2. Be specific. You are in a restaurant, for example, and wish to praise your server. Compare “you are doing an awesome job!” to “The food was fantastic today and you did a great job serving our large party.  We love your warmth and hospitality! Would you mind inviting the manager over so I can share our great experience with her?” Letting people in any of your daily encounters know exactly what was worthy of praise is likely to encourage them to continue that behavior.
  3. Be intentional. Look for opportunities, as I tried my best to do last week, for ways to be more intentional in sharing praise with people you encounter. Put down the iPhone, take a deep breath and look around you more often. Live in the moment and think more deeply about who has been placed in your path and how they are showing up to you and what they are doing. Thoughtfully consider how you could more frequently make someone’s day and sprinkle a little goodness in the world with the practice of more appropriate praise.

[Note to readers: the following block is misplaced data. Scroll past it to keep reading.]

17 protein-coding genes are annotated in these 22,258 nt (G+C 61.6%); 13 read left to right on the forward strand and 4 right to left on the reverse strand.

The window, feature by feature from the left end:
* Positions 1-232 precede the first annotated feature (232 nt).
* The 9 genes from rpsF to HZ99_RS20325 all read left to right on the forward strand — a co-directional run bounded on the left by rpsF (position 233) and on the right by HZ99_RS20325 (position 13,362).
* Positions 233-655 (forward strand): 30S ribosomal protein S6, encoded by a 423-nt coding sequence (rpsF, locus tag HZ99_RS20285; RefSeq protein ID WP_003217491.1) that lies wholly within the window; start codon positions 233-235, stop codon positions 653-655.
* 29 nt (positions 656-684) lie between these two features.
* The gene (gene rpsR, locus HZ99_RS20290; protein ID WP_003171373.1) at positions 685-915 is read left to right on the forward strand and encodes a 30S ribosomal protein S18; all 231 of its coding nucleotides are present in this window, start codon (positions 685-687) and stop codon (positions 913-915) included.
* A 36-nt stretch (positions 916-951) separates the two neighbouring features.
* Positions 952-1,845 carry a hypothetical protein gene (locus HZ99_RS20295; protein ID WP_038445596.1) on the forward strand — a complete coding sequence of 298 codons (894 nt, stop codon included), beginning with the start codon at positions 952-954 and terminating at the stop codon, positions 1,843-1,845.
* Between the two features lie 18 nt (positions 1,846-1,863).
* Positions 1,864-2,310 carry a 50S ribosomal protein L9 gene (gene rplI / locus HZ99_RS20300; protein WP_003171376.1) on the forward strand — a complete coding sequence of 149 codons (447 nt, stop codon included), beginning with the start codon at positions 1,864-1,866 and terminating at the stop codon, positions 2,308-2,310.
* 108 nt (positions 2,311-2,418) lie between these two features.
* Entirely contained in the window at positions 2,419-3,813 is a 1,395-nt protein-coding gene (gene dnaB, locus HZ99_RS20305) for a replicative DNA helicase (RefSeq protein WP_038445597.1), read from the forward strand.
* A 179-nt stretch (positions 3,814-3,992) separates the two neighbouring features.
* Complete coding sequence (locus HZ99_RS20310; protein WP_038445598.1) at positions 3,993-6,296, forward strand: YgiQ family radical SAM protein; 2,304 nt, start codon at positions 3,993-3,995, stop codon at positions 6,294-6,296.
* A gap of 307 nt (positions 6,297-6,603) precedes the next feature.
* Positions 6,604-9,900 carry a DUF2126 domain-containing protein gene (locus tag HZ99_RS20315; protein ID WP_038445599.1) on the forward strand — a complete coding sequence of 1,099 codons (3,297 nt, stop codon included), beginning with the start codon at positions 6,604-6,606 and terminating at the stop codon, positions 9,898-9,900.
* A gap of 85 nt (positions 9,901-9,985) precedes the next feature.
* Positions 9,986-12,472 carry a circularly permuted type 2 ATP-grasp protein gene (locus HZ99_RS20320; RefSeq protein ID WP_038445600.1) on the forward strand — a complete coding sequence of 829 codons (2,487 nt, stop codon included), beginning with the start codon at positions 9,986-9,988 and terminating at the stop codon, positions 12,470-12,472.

4. Quiet or escalated. Sometimes quiet one-on-one praise for the deserving person is all that is needed and is more than appropriate. But, there are times like I referenced above with Charles, when we want to escalate the praise to let someone’s boss or others know of the great work we witnessed and make sure it gets appropriately noticed and rewarded.

It is easy to become trapped in our mental prisons, focused on our own worlds and not paying adequate attention to the people around us. As is the theme of the Something Good blog post series, I hope you will see that increasing your own praise efforts will have a positive ripple effect in those who receive it from you. It will serve as a helpful counter to the negativity and harshness which can be part of everyday life. Your thoughtful praise may create a spark in someone that could inspire them to do truly great things and maybe pass along sincere praise to others. My dad Steve has been doing this well his whole life and I know first-hand the difference he has made in the lives of others.

Our reward will most likely be a smile from the recipient and their obvious pleasure that someone noticed and took the time to acknowledge something worthy of praise. We can all likely do more in this area…let’s give it a shot and make someone smile today.